• Historic homes of PEI
    historic homes of PEI H.M. Scott Smith\'s, the Historical Houses of Prince Edward Island, is a candid look into the more architecturally and historically significant buildings located on Prince Edward Island. Focusing particularly on those constructed in the 19th and early 20th centuries, Historical Houses of Prince Edward Island, features structures from the early days of the Micmac wigwams to the elegance of the Victorian presence. His purpose is to trace the evolution of the Islands housing
  • Il Gesu Italy
    Il Gesu Italy Resource Name: Il Gesu Location: Rome, Italy Architect: Giacomo Barozzi da Vignola; born 1507, died 1573. His career illustrates the rigidity of Mannerist art in the later half of 16th century. His design of Il Gesu meant that Jesuit missionaries carried copies of his design all over the world. His first major work was the villa (Rome) built for Pope Julius III, but Il Gesu was the most influential, although considered architecturally less adventurous. Vignola published his own tr
  • Roman Architecture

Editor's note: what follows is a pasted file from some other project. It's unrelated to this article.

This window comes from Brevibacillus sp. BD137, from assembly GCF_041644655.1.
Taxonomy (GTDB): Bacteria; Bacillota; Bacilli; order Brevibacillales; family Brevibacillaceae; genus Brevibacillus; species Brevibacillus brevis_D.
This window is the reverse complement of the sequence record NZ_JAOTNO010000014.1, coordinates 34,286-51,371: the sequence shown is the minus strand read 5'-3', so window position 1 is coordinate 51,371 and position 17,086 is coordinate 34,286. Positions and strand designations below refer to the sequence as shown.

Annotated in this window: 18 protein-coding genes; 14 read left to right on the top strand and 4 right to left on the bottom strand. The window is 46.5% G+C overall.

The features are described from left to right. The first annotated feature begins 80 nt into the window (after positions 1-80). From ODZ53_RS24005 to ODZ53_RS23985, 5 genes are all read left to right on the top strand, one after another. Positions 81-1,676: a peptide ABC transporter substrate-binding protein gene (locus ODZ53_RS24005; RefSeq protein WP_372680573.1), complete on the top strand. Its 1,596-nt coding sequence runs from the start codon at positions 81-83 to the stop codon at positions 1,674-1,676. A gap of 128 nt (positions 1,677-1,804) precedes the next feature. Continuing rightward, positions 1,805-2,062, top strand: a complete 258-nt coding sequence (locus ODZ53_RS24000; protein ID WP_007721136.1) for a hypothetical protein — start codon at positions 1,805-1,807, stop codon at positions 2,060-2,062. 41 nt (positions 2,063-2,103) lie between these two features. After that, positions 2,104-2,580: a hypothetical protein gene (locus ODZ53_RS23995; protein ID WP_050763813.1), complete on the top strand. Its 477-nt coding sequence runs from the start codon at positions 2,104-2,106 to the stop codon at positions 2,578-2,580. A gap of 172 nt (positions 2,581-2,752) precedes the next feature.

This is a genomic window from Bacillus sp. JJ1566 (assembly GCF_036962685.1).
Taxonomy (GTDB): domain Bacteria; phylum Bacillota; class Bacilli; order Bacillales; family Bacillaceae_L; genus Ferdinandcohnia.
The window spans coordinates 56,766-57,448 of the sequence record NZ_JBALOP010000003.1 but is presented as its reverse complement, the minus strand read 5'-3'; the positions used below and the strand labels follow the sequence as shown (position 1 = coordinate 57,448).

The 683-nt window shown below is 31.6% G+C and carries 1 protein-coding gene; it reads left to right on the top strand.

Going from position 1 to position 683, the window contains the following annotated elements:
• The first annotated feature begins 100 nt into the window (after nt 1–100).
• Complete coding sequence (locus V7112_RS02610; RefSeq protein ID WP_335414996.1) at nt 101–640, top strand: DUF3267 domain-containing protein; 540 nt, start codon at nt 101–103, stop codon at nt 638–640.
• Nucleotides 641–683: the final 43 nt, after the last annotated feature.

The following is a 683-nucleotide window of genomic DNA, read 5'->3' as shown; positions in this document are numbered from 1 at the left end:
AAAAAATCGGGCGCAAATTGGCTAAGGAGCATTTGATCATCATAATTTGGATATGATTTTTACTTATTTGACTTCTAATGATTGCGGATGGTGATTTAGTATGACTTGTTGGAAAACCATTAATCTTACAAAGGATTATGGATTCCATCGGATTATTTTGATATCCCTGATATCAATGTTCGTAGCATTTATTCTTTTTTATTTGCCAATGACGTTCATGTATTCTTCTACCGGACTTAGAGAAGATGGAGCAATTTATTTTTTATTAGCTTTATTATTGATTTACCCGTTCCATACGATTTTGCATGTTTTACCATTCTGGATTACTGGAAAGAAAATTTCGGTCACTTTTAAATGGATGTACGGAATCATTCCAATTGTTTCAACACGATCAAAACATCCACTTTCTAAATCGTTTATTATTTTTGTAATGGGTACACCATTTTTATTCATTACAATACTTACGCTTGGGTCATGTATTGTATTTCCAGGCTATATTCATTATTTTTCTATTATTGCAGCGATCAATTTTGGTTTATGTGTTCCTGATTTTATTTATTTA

Roman Architecture Roman Architecture Many centuries before the birth of Christ, the city of Rome grew, prospered, and developed into a thriving Republic. As in most cultures, Rome\'s buildings became more elaborate and impressive. They developed fantastic building technologies and ideas. The feats of Roman engineers were groundbreaking, and many structures built by this culture still stand today. With knowledge borrowed from the Greeks, Rome made impressive architectural achievements, these we
  • The US Capitol building
    The US Capitol building Our nation\'s revolutions was a great achievement in U.S History. With the dawn of a new nation, there would have to be a central location to make the new decisions of our country. Our capitol has stood as the heart of our country since the late 1700s. The United States capitol is among the most architecturally impressive and symbolically important buildings in the world. For almost two centuries it has housed the meeting chambers of the senate and the House of Represent